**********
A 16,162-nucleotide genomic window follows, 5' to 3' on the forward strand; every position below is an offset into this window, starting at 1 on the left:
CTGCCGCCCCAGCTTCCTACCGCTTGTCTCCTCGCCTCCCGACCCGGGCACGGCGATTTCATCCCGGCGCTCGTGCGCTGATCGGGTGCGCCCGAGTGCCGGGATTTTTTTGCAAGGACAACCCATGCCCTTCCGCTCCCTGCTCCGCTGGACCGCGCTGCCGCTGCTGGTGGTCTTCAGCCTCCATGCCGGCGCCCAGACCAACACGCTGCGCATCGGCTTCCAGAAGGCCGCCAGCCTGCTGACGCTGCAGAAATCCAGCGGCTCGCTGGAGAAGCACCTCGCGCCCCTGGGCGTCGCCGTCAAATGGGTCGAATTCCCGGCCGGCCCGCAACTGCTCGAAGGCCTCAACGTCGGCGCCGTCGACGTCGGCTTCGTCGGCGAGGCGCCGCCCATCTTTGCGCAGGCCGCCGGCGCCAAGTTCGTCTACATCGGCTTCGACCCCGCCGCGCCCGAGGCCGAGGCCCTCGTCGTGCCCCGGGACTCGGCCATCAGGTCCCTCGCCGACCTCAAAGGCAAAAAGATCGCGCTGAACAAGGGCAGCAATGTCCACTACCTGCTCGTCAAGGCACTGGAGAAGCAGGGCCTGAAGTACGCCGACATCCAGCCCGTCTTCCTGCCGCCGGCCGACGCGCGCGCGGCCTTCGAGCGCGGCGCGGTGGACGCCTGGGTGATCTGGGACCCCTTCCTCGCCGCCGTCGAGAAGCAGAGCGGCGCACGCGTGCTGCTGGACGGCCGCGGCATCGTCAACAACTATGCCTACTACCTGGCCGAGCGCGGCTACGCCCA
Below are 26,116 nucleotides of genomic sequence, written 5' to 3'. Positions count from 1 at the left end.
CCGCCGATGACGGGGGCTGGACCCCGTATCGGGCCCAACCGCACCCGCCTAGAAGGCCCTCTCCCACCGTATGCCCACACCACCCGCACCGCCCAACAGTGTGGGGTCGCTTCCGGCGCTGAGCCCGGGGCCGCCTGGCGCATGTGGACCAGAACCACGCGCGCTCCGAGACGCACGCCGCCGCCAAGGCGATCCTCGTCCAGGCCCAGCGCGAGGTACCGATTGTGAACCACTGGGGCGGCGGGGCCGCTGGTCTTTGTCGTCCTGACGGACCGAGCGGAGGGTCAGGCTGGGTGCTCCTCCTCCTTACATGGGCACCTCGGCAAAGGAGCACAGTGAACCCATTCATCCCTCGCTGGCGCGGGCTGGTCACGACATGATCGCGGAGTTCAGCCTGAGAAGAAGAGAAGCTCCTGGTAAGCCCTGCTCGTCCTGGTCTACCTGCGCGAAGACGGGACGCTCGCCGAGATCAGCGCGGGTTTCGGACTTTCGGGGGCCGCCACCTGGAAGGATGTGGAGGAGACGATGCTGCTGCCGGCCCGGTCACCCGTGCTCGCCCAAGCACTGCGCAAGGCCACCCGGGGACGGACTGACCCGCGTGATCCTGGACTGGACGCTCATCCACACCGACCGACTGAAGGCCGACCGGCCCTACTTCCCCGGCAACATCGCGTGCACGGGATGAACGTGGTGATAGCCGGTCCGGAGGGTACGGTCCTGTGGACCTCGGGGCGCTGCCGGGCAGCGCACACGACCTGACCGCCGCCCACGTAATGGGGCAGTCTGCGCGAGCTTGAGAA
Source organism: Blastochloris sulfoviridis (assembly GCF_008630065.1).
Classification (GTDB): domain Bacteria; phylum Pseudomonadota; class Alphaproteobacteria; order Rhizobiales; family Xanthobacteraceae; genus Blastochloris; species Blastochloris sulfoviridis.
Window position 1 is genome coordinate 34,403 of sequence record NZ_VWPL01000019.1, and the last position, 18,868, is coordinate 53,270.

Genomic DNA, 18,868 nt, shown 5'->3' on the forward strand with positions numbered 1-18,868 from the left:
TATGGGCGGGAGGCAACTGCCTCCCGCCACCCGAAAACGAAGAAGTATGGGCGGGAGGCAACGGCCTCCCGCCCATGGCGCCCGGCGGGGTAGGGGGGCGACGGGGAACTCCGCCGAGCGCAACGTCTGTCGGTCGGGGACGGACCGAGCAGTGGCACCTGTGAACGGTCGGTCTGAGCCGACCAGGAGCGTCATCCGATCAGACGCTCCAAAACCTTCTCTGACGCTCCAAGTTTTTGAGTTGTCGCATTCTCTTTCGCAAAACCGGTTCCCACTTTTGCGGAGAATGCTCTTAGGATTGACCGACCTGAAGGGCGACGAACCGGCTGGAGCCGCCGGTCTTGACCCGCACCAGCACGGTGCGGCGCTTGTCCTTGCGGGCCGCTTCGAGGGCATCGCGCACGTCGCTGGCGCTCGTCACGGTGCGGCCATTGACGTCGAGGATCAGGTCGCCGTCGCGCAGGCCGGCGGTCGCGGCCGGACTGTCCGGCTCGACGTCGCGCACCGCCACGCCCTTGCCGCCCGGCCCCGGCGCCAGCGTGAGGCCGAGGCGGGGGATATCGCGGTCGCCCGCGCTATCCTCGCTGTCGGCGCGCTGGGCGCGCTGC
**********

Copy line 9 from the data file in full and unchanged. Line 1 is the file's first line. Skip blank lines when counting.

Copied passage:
TATGGGCGGGAGGCAACTGCCTCCCGCCACCCGAAAACGAAGAAGTATGGGCGGGAGGCAACGGCCTCCCGCCCATGGCGCCCGGCGGGGTAGGGGGGCGACGGGGAACTCCGCCGAGCGCAACGTCTGTCGGTCGGGGACGGACCGAGCAGTGGCACCTGTGAACGGTCGGTCTGAGCCGACCAGGAGCGTCATCCGATCAGACGCTCCAAAACCTTCTCTGACGCTCCAAGTTTTTGAGTTGTCGCATTCTCTTTCGCAAAACCGGTTCCCACTTTTGCGGAGAATGCTCTTAGGATTGACCGACCTGAAGGGCGACGAACCGGCTGGAGCCGCCGGTCTTGACCCGCACCAGCACGGTGCGGCGCTTGTCCTTGCGGGCCGCTTCGAGGGCATCGCGCACGTCGCTGGCGCTCGTCACGGTGCGGCCATTGACGTCGAGGATCAGGTCGCCGTCGCGCAGGCCGGCGGTCGCGGCCGGACTGTCCGGCTCGACGTCGCGCACCGCCACGCCCTTGCCGCCCGGCCCCGGCGCCAGCGTGAGGCCGAGGCGGGGGATATCGCGGTCGCCCGCGCTATCCTCGCTGTCGGCGCGCTGGGCGCGCTGC